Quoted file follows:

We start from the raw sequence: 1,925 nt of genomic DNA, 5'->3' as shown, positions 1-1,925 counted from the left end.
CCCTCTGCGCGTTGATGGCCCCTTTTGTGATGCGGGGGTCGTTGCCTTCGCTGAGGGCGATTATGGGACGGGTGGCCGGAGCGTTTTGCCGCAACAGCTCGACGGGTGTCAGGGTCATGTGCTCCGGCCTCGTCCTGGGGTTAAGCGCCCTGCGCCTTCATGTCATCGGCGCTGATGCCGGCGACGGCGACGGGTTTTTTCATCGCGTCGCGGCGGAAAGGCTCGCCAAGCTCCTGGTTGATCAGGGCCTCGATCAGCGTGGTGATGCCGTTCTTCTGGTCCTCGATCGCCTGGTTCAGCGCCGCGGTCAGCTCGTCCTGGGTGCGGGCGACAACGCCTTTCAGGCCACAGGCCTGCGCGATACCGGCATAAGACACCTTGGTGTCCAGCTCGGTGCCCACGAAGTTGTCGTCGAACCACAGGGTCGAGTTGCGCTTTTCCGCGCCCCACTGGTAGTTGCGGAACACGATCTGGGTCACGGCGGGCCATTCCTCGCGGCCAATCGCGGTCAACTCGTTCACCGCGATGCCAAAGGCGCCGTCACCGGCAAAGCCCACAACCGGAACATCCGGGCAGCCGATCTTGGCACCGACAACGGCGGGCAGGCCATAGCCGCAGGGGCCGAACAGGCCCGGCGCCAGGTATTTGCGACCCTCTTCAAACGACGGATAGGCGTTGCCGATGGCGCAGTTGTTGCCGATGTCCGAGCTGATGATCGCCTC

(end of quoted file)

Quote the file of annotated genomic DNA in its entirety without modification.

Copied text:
We start from the raw sequence: 1,925 nt of genomic DNA, 5'->3' as shown, positions 1-1,925 counted from the left end.
CCCTCTGCGCGTTGATGGCCCCTTTTGTGATGCGGGGGTCGTTGCCTTCGCTGAGGGCGATTATGGGACGGGTGGCCGGAGCGTTTTGCCGCAACAGCTCGACGGGTGTCAGGGTCATGTGCTCCGGCCTCGTCCTGGGGTTAAGCGCCCTGCGCCTTCATGTCATCGGCGCTGATGCCGGCGACGGCGACGGGTTTTTTCATCGCGTCGCGGCGGAAAGGCTCGCCAAGCTCCTGGTTGATCAGGGCCTCGATCAGCGTGGTGATGCCGTTCTTCTGGTCCTCGATCGCCTGGTTCAGCGCCGCGGTCAGCTCGTCCTGGGTGCGGGCGACAACGCCTTTCAGGCCACAGGCCTGCGCGATACCGGCATAAGACACCTTGGTGTCCAGCTCGGTGCCCACGAAGTTGTCGTCGAACCACAGGGTCGAGTTGCGCTTTTCCGCGCCCCACTGGTAGTTGCGGAACACGATCTGGGTCACGGCGGGCCATTCCTCGCGGCCAATCGCGGTCAACTCGTTCACCGCGATGCCAAAGGCGCCGTCACCGGCAAAGCCCACAACCGGAACATCCGGGCAGCCGATCTTGGCACCGACAACGGCGGGCAGGCCATAGCCGCAGGGGCCGAACAGGCCCGGCGCCAGGTATTTGCGACCCTCTTCAAACGACGGATAGGCGTTGCCGATGGCGCAGTTGTTGCCGATGTCCGAGCTGATGATCGCCTC